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Front Page Talking Points

FOR THE WEEK OF FEB. 08, 2010

Common Core State Standard
SL.CCS.1/2/3/4 Grades 6-12: An essay of a current news event is provided for discussion to encourage participation, but also inspire the use of evidence to support logical claims using the main ideas of the article. Students must analyze background information provided about a current event within the news, draw out the main ideas and key details, and review different opinions on the issue. Then, students should present their own claims using facts and analysis for support.

Winter Olympics showcase skills, speed on snow and ice

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1.gifLook for reports on athletes from your area or state who'll compete in Vancouver.

2.gifFind an Olympic preview that's not about sports.

3.gifWhat can you learn about when the opening ceremony and daily medal events will be on TV? What's the time zone difference between your region and Vancouver?

Get set for more than two weeks of thrills on slopes, rinks and sled tracks as 2,500 athletes from around the world come to Vancouver, British Columbia, for the XXI Winter Olympic Games -- or 21st Winter Olympics. The show starts Friday as competitors walk behind their flags flag in a colorful stadium parade by more than 80 nations. America's 216 athletes will wear vintage-style jackets, turtlenecks and wool hats designed by Polo Ralph Lauren.
Opening festivities also will include the lighting of a traditional Olympic flame to end a cross-country torch relay and the premiere of a Haitian earthquake relief music video by more than 70 celebrities singing We Are the World.

Televised action runs through Feb. 28 with activities that include ski jumping, snowboarding, bobsledding, ice dancing, figure skating, hockey and downhill racing. Athletes also will try for gold, silver or bronze medals in sports that are not as well-known -- such as the biathlon (cross-country skiing and target shooting), curling (sliding heavy granite "stones" on ice), luge (one-person or two-person sleds that exceed 90 mph) and skeleton (face-first sledding).
Americans with a shot at glory include snowboarder Shaun White, skier Lindsey Vonn, speed skater Shani Davis, ice dancers Meryl Davis and Charlie White, and hockey captains Natalie Darwitz and Jamie Langenbrunner. They and others will keep fans posted via Tweets, which the International Olympic Committee last week said athletes can send "as long as it is about your own personal experience at the Games."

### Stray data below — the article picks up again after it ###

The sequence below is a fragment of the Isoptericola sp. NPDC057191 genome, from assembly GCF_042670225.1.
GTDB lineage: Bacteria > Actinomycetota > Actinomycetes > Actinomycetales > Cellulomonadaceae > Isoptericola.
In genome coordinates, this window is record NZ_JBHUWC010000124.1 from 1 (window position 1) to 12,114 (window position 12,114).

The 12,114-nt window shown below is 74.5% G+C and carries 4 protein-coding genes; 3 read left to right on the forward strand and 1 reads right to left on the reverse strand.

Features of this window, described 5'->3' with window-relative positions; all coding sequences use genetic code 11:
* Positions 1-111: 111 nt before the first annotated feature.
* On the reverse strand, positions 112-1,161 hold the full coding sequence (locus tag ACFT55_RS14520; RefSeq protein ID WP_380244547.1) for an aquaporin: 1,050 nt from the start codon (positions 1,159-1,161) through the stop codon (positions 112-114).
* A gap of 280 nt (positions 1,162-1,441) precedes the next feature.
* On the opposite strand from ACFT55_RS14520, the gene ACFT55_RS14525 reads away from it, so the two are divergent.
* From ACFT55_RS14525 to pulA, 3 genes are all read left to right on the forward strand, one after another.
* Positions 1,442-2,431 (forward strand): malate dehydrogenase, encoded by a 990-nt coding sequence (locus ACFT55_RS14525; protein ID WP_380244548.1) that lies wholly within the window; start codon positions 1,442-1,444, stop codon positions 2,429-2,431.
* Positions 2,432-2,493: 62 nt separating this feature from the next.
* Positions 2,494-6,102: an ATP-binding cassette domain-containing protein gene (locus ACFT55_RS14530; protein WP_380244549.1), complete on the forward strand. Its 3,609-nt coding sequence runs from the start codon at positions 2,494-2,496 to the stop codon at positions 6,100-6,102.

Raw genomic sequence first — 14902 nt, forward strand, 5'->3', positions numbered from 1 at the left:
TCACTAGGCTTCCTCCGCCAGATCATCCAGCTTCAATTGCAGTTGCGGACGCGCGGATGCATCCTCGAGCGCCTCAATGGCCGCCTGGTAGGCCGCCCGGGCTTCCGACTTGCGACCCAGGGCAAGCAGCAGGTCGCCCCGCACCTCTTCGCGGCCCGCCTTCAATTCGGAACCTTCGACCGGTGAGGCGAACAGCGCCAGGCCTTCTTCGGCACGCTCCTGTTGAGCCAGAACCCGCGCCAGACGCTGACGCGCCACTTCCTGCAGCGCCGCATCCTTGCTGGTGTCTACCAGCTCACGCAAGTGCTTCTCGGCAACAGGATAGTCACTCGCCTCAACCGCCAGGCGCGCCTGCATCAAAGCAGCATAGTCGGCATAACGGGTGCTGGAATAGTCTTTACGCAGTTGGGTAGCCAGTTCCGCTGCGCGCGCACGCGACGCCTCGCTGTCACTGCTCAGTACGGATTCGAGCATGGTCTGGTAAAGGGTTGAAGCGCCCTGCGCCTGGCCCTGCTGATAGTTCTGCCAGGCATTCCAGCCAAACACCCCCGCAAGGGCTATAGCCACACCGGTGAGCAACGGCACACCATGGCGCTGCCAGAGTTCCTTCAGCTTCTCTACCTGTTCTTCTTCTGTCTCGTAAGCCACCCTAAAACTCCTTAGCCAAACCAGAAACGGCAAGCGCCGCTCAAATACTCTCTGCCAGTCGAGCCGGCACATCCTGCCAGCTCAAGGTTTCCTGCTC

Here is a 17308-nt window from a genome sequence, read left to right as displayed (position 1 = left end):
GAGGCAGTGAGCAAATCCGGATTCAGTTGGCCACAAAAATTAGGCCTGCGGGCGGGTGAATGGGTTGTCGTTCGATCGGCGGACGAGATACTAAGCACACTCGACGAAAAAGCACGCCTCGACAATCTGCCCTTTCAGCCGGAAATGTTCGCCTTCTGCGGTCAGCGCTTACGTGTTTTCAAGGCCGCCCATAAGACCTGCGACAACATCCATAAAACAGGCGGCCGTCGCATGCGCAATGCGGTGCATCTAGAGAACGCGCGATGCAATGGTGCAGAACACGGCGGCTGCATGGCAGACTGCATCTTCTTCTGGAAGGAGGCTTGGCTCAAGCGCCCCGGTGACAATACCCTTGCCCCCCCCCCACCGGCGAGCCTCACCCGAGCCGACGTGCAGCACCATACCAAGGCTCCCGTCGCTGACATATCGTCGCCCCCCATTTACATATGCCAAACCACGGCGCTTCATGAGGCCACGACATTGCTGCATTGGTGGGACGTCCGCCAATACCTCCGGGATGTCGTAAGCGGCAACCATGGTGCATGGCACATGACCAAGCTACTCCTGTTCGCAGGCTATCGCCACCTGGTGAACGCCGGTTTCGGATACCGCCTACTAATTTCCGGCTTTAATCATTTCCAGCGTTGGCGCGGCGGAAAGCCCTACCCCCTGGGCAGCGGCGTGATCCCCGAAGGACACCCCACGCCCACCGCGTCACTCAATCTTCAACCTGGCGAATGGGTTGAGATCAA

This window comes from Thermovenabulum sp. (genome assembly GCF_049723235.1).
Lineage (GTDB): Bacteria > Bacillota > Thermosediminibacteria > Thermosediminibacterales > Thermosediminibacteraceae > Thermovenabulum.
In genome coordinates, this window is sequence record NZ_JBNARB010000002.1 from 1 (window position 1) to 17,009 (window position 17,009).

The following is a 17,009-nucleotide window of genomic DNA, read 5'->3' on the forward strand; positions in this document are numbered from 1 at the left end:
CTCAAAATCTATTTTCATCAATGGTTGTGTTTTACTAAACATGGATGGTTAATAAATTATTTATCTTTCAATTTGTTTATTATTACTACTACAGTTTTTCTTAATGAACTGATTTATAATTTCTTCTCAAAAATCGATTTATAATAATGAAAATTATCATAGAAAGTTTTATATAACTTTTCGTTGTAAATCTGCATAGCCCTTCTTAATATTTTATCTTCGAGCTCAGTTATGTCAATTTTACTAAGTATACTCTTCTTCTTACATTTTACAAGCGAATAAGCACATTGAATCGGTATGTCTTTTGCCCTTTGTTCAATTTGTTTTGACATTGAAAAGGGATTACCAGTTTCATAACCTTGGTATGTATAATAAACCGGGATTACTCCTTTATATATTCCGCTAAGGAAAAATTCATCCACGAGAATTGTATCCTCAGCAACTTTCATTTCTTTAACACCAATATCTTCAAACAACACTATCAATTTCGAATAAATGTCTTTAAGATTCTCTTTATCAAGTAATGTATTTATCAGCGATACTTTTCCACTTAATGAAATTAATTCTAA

The Winter Olympics, held every four years, are a big deal for broadcasters and a huge challenge for Canadian security forces. NBC will show nearly 200 hours of coverage, with additional programming on the MSNBC and CNBC cable networks. NBC's website (www.nbcolympics.com) has a feed of Twitter message streams from more than 80 athletes.
Security precautions on land, air and water are led by the Royal Canadian Mounted Police and reportedly cost about $1 billion, five times more than originally estimated. The video below shows safeguards for athletes, fans and dignitaries.

U.S. skater says: "There are a lot of teams who have a shot at the gold medal and we're one of them, so it's a really exciting prospect." -- Meryl Davis, Michigan ice dancer

U.S. official says: "This might be the Twitter Olympics. It'll be interesting to see where it all goes. Our brain waves are now operating in a 140-character mode." -- Bob Condron, U.S. Olympic Committee spokesman

Final Olympic torch carrier: The person who'll light the Olympic flame Friday remains secret, but speculation focuses on Canadian hockey hero Wayne Gretzky or a representative of native people.


Front Page Talking Points is written by Felix Grabowski and Alan Stamm for NIEonline.com, Copyright 2014
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